Decoder-only and encoder-only transformers. Nearly all causal language models use a decoder-only transformer as their underlying architecture, which is just a normal transformer with the encoder-portion of the architecture removed; see above. Additionally, the cross attention portion of each decoder block is removed due to the lack of an encoder (i.e., we can’t attend to an encoder that doesn’t exist)! Alternatively, one could form an encoder-only architecture by just using the encoder portion of the architecture. Encoder-only architectures (e.g., BERT ) excel at solving a variety of discriminative natural language tasks, but they are not used for generating text. To learn more, check out the link below.
Why the decoder? The choice of using the decoder-only architecture (as opposed to encoder-only or the full encoder-decoder transformer) for LLMs is not arbitrary. Rather, this choice is driven by the use of next-token prediction for training language models. The use of masked self-attention within the decoder ensures that the model cannot look forward in the sequence when predicting the next token. Otherwise, next-token prediction would be trivial, as the model could simply copy the next token; see below.
To perform next token prediction without cheating, both encoder-only and encoder-decoder transformers would have to avoid including any ground truth next token in their input sequence. To do this, we could i) ingest a prefix and ii) predict the token that follows this prefix. However, this approach is a bit inefficient because we can only predict a single next token at a time. In contrast, decoder-only models, due to their use of masked self-attention, can ingest an entire sequence of tokens and apply a language modeling objective to every token within the sequence. Plus, several papers  have shown practically that decoder-only architectures yield the best performance for next token prediction.
How do we generate text? Given the decoder-only architecture outlined above, generating text follows a simple autoregressiveprocess. We just continually predict the next token, add this token to our input, and repeat; see below.
Training and Using Language Models
To complete our understanding of language models, we need to quickly explore how these models are typically trained and used in practice. Although a lot of research has been done in this area, most language models are trained according to a few standard techniques, as proposed in ; see below.
Language models can learn in a variety of different ways. Here, we will focus on pre-training, alignment, and in-context learning, which collectively encompass most of what’s required to train an LLM and use it in a practical application.
Pre-training. The pre-training process is the initial and most computationally expensive step of creating an LLM. Beginning with a randomly-initialized LLM, we must train this model—using a language modeling objective—over a massive corpus of raw text that is curated from a variety of different sources. Prior research  has shown us that by pre-training a very large model (i.e., lots of parameters) over a large dataset, we can obtain a foundation model that can accurately solve a variety of different tasks by performing next token prediction. To get the best results, we need scale in terms of both data and model size.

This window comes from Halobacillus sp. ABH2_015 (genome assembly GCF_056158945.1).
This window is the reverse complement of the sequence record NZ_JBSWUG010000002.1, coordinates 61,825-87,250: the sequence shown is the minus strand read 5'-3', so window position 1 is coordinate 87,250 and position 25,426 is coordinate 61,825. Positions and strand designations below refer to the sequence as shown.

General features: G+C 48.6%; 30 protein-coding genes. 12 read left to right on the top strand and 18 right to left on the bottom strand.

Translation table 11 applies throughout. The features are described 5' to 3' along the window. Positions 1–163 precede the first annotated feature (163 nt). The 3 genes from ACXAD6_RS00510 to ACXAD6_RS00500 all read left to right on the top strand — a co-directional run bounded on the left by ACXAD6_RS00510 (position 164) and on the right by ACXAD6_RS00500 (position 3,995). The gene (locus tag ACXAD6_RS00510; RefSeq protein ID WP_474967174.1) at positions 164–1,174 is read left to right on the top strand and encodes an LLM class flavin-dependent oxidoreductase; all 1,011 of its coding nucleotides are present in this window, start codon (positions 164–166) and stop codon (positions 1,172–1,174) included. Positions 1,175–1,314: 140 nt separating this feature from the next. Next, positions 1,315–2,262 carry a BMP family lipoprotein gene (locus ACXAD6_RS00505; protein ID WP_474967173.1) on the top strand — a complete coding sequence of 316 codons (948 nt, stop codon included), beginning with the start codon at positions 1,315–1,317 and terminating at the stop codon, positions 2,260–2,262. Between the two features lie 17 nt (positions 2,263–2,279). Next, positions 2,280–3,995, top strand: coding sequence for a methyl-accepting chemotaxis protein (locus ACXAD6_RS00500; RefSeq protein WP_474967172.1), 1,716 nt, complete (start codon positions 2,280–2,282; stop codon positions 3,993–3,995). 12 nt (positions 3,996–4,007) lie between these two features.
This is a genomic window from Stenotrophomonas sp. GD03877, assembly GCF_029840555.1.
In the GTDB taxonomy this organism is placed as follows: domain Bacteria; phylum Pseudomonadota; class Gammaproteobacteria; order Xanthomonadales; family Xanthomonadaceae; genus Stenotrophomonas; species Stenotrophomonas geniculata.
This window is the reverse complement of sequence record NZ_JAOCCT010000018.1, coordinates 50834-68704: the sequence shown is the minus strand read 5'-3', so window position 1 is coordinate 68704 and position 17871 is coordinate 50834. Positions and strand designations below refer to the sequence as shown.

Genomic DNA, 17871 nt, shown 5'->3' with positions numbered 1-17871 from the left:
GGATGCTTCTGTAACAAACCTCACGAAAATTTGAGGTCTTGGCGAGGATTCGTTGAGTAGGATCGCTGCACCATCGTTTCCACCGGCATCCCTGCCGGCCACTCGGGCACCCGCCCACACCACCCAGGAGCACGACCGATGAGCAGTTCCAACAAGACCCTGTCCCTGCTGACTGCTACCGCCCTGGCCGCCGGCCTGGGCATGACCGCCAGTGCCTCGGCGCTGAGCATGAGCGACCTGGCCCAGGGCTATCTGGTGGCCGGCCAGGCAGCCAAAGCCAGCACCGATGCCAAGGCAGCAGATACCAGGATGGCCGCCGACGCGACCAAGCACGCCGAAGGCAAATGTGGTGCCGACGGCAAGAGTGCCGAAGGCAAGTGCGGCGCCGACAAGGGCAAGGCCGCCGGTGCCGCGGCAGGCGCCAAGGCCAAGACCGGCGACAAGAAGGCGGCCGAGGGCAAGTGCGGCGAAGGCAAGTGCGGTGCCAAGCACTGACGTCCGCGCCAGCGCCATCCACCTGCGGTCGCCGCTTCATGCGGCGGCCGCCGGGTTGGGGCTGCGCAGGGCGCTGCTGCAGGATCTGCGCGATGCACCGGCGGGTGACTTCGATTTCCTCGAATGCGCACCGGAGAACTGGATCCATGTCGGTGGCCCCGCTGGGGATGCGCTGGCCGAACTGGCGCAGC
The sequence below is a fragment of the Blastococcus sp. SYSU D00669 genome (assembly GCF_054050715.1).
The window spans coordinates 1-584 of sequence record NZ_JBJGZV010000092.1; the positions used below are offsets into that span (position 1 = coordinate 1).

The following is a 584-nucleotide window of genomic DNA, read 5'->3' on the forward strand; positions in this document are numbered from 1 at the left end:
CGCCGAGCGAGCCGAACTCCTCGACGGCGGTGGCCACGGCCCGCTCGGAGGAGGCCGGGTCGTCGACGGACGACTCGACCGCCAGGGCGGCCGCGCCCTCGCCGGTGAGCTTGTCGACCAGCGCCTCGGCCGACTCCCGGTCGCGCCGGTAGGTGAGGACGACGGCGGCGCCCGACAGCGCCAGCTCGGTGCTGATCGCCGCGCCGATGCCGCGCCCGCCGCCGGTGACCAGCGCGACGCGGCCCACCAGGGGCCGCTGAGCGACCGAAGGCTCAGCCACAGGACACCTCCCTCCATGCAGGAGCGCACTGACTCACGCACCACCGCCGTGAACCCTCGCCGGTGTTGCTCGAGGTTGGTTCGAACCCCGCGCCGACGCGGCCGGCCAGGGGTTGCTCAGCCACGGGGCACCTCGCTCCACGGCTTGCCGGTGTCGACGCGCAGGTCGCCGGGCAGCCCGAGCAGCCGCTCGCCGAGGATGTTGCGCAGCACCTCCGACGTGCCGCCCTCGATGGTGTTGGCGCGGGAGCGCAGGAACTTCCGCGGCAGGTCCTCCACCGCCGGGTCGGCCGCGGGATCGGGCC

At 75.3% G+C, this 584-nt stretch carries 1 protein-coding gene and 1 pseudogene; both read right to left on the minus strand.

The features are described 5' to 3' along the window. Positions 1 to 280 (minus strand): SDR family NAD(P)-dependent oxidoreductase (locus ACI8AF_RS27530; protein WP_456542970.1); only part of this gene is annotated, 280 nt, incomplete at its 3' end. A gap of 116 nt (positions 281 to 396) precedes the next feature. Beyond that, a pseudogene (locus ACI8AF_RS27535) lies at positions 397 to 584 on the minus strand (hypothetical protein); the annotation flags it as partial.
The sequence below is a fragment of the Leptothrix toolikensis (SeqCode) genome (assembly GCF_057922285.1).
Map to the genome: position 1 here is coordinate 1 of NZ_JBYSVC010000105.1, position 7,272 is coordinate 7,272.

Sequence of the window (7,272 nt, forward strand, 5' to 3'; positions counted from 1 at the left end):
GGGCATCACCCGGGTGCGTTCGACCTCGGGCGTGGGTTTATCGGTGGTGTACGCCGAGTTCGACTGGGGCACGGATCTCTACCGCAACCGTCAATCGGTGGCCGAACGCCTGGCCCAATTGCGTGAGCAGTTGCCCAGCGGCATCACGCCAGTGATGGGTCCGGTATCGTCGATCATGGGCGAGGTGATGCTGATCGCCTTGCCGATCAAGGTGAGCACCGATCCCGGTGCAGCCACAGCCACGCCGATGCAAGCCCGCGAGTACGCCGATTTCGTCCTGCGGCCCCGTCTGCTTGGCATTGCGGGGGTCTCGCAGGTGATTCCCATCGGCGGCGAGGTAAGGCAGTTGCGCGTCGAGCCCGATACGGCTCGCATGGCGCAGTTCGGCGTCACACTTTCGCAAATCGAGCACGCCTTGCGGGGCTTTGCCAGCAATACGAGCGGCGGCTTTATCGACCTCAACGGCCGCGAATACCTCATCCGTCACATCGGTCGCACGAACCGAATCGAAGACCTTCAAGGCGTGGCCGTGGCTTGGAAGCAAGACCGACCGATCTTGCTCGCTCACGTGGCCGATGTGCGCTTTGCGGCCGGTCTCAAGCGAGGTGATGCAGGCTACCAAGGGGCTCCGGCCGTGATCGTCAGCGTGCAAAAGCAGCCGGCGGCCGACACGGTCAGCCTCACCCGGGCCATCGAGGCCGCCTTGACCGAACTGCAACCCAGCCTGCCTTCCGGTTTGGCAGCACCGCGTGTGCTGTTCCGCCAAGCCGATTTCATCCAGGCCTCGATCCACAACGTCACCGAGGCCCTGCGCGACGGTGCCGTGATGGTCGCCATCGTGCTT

What else do we need? Language models that solely undergo pre-training can be powerful. Look at GPT-3  and Chinchilla  for a few examples. However, there is a reason that LLMs did not explode in popularity until the proposal of models like ChatGPT—just performing next token prediction is not very interesting. Oftentimes, predicting the statistically-correct next token, although it leads to reasonable text being generated, produces output that is repetitive, simple, and generally not helpful. We needed some way to make LLMs craft outputs that are more helpful and interesting to us as humans!
Alignment refers to the process of fine-tuning an LLM to better align with the desires of human users. This is accomplished primarily via two techniques: supervised fine-tuning (SFT) and/or reinforcement learning from human feedback (RLHF). The desired behavior of an LLM depends a lot on the context or application in which it is deployed. However, alignment is a generic tool that can be used to arbitrarily fine-tune an LLM to behave in a certain way; see above. Recent research indicates that models do not learn new information during alignment. Rather, this process simply teaches the model how to properly format or present the knowledge that it has already gained from the pre-training process.